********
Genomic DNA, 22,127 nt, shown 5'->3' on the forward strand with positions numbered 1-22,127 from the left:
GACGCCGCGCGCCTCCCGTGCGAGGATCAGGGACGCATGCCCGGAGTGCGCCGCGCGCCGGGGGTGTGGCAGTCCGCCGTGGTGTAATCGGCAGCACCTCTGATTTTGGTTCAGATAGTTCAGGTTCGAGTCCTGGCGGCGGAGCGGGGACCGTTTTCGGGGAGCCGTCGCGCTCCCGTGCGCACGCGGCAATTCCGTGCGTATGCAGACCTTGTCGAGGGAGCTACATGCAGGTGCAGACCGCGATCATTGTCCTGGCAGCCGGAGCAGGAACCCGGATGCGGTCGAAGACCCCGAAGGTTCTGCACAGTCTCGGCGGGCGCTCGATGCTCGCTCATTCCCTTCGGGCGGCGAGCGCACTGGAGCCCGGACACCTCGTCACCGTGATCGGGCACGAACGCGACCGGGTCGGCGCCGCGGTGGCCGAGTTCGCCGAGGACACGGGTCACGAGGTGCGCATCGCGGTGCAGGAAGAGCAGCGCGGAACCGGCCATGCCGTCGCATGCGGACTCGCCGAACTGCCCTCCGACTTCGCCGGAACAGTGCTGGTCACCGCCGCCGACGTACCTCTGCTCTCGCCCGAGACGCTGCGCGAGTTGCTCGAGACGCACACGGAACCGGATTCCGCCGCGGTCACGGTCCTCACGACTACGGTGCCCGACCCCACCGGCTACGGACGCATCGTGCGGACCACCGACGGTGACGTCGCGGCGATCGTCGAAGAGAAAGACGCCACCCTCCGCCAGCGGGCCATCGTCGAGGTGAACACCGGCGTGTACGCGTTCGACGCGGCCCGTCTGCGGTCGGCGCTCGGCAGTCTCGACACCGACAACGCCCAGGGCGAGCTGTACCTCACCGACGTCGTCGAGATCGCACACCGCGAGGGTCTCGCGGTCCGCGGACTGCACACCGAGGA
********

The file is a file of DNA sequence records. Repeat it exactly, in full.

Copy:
Genomic DNA, 22,127 nt, shown 5'->3' on the forward strand with positions numbered 1-22,127 from the left:
GACGCCGCGCGCCTCCCGTGCGAGGATCAGGGACGCATGCCCGGAGTGCGCCGCGCGCCGGGGGTGTGGCAGTCCGCCGTGGTGTAATCGGCAGCACCTCTGATTTTGGTTCAGATAGTTCAGGTTCGAGTCCTGGCGGCGGAGCGGGGACCGTTTTCGGGGAGCCGTCGCGCTCCCGTGCGCACGCGGCAATTCCGTGCGTATGCAGACCTTGTCGAGGGAGCTACATGCAGGTGCAGACCGCGATCATTGTCCTGGCAGCCGGAGCAGGAACCCGGATGCGGTCGAAGACCCCGAAGGTTCTGCACAGTCTCGGCGGGCGCTCGATGCTCGCTCATTCCCTTCGGGCGGCGAGCGCACTGGAGCCCGGACACCTCGTCACCGTGATCGGGCACGAACGCGACCGGGTCGGCGCCGCGGTGGCCGAGTTCGCCGAGGACACGGGTCACGAGGTGCGCATCGCGGTGCAGGAAGAGCAGCGCGGAACCGGCCATGCCGTCGCATGCGGACTCGCCGAACTGCCCTCCGACTTCGCCGGAACAGTGCTGGTCACCGCCGCCGACGTACCTCTGCTCTCGCCCGAGACGCTGCGCGAGTTGCTCGAGACGCACACGGAACCGGATTCCGCCGCGGTCACGGTCCTCACGACTACGGTGCCCGACCCCACCGGCTACGGACGCATCGTGCGGACCACCGACGGTGACGTCGCGGCGATCGTCGAAGAGAAAGACGCCACCCTCCGCCAGCGGGCCATCGTCGAGGTGAACACCGGCGTGTACGCGTTCGACGCGGCCCGTCTGCGGTCGGCGCTCGGCAGTCTCGACACCGACAACGCCCAGGGCGAGCTGTACCTCACCGACGTCGTCGAGATCGCACACCGCGAGGGTCTCGCGGTCCGCGGACTGCACACCGAGGA